While the great majority of Americans are still living in a depressed economy, the rich at the very top are doing just fine.
A few days ago, The Times published a report on a society that is being undermined by extreme inequality. This society claims to reward the best and brightest regardless of family background. In practice, however, the children of the wealthy benefit from opportunities and connections unavailable to children of the middle and working classes. And it was clear from the article that the gap between the society’s meritocratic ideology and its increasingly oligarchic reality is having a deeply demoralizing effect.
The report illustrated in a nutshell why extreme inequality is destructive, why claims ring hollow that inequality of outcomes doesn’t matter as long as there is equality of opportunity. If the rich are so much richer than the rest that they live in a different social and material universe, that fact in itself makes nonsense of any notion of equal opportunity.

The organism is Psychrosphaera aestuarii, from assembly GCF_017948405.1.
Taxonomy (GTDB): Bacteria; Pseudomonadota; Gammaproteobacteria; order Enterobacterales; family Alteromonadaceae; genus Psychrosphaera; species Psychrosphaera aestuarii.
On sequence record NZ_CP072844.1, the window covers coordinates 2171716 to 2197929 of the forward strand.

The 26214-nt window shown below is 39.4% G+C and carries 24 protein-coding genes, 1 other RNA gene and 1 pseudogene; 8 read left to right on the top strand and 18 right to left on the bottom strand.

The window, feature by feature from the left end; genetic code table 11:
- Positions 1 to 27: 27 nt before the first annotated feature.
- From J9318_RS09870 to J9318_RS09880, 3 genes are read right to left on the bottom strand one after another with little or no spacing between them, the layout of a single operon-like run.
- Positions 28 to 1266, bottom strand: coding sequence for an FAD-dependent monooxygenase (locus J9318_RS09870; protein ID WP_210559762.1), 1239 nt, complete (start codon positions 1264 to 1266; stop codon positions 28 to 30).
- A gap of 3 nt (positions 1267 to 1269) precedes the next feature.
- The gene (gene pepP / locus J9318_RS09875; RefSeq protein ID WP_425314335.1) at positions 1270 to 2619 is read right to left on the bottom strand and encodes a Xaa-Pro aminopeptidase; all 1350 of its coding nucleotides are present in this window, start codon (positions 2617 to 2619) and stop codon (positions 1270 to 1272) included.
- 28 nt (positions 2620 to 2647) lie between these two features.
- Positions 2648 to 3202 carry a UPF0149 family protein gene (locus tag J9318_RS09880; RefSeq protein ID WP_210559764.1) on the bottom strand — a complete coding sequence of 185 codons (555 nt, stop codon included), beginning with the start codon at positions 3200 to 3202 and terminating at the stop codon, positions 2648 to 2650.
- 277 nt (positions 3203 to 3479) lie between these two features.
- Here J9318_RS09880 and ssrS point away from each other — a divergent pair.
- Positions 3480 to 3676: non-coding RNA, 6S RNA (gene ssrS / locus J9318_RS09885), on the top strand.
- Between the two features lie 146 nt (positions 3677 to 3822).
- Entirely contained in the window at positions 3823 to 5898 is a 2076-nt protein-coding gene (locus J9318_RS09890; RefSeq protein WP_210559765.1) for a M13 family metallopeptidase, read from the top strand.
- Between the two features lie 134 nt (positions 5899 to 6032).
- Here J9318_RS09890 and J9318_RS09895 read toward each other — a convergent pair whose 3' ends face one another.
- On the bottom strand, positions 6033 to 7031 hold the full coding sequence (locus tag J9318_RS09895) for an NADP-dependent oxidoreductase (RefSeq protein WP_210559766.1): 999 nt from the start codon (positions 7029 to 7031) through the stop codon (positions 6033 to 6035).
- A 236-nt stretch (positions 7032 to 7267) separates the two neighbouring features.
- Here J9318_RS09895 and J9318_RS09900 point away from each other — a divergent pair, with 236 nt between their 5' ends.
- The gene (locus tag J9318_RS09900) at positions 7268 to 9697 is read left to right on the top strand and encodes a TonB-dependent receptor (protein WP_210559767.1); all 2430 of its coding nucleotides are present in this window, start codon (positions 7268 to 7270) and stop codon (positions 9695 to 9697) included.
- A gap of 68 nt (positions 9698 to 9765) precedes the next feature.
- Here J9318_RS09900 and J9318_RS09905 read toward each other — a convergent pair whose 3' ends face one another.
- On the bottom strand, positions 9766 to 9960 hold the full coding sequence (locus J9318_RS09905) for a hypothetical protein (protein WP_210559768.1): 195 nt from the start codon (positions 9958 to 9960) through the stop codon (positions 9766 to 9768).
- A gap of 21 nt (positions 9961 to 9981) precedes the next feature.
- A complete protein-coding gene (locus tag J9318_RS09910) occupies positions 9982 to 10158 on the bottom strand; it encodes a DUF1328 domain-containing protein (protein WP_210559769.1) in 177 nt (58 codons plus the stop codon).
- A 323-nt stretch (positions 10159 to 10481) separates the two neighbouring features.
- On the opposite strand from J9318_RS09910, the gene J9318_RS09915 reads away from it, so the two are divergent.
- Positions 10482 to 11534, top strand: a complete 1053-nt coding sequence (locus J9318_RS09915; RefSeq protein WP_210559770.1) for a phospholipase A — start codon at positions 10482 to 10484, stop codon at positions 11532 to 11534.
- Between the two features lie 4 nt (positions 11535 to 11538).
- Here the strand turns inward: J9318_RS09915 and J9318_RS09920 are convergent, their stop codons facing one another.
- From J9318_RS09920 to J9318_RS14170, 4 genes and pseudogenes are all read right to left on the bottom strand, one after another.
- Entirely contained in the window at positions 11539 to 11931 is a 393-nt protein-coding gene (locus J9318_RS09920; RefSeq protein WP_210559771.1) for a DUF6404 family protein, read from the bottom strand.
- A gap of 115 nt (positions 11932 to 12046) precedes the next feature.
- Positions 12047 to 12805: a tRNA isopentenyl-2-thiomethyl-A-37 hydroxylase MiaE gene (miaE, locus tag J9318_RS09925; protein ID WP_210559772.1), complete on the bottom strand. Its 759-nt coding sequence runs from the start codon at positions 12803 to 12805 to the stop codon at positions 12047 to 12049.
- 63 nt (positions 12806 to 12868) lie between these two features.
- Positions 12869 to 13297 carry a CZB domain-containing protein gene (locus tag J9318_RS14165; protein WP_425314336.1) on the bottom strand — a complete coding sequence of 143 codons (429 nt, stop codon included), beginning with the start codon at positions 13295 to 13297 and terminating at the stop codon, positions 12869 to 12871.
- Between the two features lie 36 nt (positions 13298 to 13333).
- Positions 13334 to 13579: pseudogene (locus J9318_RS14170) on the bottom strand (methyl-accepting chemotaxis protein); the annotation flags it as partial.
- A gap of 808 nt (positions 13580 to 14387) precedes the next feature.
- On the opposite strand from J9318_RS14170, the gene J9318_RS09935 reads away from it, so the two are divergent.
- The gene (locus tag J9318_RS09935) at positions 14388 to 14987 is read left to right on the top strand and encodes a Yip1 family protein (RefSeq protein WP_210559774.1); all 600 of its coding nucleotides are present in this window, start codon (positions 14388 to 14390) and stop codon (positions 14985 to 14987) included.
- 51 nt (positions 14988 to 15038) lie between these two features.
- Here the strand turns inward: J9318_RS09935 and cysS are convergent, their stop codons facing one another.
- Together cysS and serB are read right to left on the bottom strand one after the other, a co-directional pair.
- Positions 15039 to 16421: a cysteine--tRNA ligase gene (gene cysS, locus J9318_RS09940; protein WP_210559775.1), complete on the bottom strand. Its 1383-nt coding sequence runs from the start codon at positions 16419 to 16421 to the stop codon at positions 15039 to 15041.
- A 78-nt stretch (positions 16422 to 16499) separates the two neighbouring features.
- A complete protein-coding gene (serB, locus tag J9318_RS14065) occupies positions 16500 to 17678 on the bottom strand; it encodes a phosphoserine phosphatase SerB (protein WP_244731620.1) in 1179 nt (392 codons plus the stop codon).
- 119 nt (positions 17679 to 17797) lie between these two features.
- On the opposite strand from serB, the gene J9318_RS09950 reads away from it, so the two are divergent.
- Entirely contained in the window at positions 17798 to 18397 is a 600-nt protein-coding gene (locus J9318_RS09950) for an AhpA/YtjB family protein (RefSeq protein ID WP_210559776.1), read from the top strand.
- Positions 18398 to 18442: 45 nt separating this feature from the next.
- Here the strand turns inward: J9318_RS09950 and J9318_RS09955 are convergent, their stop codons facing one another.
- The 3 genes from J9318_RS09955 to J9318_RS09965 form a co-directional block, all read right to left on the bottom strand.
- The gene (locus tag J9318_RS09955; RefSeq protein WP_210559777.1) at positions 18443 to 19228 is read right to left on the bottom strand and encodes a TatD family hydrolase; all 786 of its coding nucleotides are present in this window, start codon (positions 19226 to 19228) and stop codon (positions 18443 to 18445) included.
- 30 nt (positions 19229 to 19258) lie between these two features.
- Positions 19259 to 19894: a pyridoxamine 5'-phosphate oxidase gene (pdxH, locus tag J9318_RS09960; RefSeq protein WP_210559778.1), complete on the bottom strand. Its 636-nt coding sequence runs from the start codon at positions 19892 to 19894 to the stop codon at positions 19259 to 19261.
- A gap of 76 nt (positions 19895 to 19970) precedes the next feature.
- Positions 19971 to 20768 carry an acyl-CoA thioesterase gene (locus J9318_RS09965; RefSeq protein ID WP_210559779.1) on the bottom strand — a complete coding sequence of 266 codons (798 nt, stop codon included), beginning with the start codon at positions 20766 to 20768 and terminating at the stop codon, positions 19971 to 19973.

By the way, which society are we talking about? The answer is: the Harvard Business School — an elite institution, but one that is now characterized by a sharp internal division between ordinary students and a sub-elite of students from wealthy families.